Learning Disability and Dyslexia

A Specific Learning Disability (SLD) a neurodevelopmental disorders where a child struggles to learn in the area of reading, written expression, and/or mathematics.

An estimate of 5 to 15% of school-age children struggle with a learning disability. 80% of those with learning disorders have an impairment in reading, which is commonly referred to as dyslexia.

Dyslexia is an with impairment in reading where a child has difficulty with word reading fluency, word reading accuracy, decoding, reading comprehension, and/or spelling.

Problems in reading may begin even before a child is learning to read. Some children with dyslexia may have trouble with breaking down spoken words into syllables, recognizing words that rhyme, connecting letters they see on a page with the sounds they make, and fluent reading. Children with dyslexia may also have difficulty with writing accuracy and spelling.

What is dyscalculia?

Dysgraphia is an impairment in written expression and refers to children with spelling difficulties and problems with writing.  This can include difficulties with accuracy, grammar, and punctuation accuracy, and/or clarity or organization of written expression. Dysgraphia is the term used to describe difficulties with putting one’s thoughts on to paper. Kindergarten-age children with impairment in written expression may not be able to recognize and write letters as well as their peers.

What is Dyslexia? 

When assessing for a learning disability, we are assessing if your child has 

  • Difficulty reading (inaccurate, slow and only with much effort).
  • Difficulty understanding the meaning of what is read.
  • Difficulty with spelling.
  • Difficulty with written expression (problems with grammar, punctuation or organization).
  • Difficulty understanding number concepts, number facts or calculation.
  • Difficulty with mathematical reasoning (applying math concepts or solving math problems). 
  • Difficulty with phonological processing, orthographic, and syntax formation.


What is dysgraphia?

what areas of difficulty
are assessed?

When a learning disability is missed, children are at a higher risk of falling behind, increased mental health symptoms, higher school dropout rates, and unemployment as an adult. 

Know how your child learns best and areas where they are needing a different way of learning is important to your child's overall success.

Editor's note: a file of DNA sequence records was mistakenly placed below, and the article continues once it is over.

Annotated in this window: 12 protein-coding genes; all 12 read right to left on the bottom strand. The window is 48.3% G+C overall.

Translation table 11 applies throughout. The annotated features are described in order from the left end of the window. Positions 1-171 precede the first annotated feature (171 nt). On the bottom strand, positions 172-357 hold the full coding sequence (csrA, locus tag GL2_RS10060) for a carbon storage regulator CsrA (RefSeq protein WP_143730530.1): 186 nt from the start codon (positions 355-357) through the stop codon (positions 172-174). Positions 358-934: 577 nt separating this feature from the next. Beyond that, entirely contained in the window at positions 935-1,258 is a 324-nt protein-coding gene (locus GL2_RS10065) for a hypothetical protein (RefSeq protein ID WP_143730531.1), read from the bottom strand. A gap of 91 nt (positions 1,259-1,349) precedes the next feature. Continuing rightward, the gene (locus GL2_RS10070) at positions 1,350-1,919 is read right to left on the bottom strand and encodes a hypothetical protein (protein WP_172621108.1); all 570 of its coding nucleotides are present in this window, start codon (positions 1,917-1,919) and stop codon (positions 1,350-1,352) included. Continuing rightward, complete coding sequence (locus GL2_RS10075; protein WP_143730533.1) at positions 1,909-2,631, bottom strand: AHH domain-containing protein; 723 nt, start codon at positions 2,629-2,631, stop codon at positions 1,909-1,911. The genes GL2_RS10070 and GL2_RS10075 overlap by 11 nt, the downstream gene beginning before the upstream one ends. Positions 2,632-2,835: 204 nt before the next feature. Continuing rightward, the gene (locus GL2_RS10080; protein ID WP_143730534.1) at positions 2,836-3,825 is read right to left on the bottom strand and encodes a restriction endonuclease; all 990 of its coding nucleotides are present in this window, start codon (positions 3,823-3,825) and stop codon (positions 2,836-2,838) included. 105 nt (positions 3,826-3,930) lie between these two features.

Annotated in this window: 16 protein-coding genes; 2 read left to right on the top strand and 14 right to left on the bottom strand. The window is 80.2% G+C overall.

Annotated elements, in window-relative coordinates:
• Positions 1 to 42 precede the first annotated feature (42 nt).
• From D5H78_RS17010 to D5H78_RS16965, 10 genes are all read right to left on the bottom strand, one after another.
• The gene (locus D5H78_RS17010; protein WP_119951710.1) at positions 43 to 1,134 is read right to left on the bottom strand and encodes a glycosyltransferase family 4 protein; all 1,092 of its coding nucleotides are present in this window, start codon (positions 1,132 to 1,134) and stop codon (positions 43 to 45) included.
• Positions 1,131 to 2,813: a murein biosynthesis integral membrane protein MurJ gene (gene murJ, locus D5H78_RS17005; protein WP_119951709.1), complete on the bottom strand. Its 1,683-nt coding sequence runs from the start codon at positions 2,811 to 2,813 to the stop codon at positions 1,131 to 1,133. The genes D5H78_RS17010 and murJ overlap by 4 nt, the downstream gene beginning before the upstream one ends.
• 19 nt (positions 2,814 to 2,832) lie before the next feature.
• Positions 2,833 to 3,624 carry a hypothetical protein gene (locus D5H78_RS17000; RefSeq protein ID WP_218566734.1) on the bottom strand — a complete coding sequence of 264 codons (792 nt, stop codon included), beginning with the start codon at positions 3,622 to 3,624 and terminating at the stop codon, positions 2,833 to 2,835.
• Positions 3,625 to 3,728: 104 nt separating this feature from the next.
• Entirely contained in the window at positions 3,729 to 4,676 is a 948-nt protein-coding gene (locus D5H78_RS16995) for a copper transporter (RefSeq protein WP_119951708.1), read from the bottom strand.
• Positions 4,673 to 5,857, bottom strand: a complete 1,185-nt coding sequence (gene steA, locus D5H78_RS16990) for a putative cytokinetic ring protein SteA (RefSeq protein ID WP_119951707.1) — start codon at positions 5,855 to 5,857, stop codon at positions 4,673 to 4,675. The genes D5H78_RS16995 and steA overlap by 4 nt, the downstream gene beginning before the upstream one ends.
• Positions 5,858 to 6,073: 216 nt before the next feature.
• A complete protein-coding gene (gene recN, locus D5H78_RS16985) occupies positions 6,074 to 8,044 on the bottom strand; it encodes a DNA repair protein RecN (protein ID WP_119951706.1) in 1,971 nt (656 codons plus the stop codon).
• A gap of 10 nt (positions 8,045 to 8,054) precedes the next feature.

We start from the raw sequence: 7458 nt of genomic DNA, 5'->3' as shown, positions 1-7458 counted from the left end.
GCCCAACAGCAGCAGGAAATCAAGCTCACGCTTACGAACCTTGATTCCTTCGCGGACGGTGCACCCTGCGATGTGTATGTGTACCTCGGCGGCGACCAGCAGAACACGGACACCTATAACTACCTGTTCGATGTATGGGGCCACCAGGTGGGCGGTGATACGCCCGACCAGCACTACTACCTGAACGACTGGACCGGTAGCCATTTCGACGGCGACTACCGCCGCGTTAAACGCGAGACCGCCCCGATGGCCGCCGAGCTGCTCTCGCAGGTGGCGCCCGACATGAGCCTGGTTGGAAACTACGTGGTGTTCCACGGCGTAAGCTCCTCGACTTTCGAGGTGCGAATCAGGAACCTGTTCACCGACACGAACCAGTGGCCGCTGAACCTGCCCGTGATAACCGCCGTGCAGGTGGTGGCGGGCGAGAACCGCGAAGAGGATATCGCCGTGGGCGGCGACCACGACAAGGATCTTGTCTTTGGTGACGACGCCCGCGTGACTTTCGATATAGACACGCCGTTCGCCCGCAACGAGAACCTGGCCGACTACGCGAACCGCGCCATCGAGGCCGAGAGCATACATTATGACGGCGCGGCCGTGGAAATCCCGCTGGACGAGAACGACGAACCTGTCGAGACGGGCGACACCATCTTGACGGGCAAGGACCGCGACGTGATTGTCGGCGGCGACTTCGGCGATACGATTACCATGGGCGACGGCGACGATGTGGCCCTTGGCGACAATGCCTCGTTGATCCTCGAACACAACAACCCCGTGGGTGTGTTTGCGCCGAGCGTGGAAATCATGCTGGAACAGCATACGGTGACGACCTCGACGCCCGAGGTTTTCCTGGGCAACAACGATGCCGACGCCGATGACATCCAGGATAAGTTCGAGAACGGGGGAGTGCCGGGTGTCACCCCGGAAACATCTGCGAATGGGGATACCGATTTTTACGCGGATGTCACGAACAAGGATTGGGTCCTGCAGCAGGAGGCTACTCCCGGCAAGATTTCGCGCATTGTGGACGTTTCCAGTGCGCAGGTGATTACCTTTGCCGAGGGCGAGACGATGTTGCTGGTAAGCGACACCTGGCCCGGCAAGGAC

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why is it important to
assess for a learning 

Dyscalculia is an impairment in mathematics and is for children who have significantly below average skills in number sense, memorization of arithmetic facts, accurate or fluent calculation, and/or accurate math reasoning. The term “dyscalculia” is used to describe difficulties with learning numbers-related concepts, with processing numerical information, with learning arithmetic facts or with using the symbols and functions to perform accurate or fluent math calculations. 

What's the best next step
if i suspect my child may
have a learning disability? 

The best next step is to schedule a 15-minute consultation so you can ask any specific questions about the assessment process and we can coordinate calendars to schedule the assessment.  

We are currently scheduling two-weeks from the initial phone consultation.

now we have direction

Dr. Griffiths and her team helped me better understand PDA and how this was affecting my son at school.  We know have all the right supports in place and I feel more confident as a parent. 

helped getting services

We were able to use the assessment from AZ Peds Center to get DDD services in our home and my daughter is making progress in the areas we were concerned about. 

helped at school meeting

I was so grateful to have Mr. Albaugh attend the first IEP meeting with me.  He was able to share the assessment with the team and help create goals.

I felt really welcome

My daughter has a lot of energy and Dr. Ford was so patient and kind to her.  It really helped me feel at ease knowing they could keep up with her active energy.

What makes us different

We Do Details

Every assessment includes an understanding of your child's strengths and areas of growth.  We collaborate with teachers, pediatricians, therapists, family members, and medication providers. 

We're Personal

Our office is designed to look  and feel like your living room.  Your child will feel at home and relaxed for the assessment.  We don't do stuffy or big fancy words that real people don't understand.  Our reports are easy to understand.  

We're Experienced

We went to school for a long time to earn those little letters after our names. We also worked in a variety of settings with different kids and families (so nothing really shocks us).  Our team also continues to attend trainings, obtain certifications, and keep up to date with recent research and mental heath concerns. 

Phone Consult

Let's talk more about working together

Multiple openings every week for us to schedule 15-minutes to talk through the process.  We'll talk about your concerns, goals, and how we develop a strength-based assessment for your child. 

Inquire now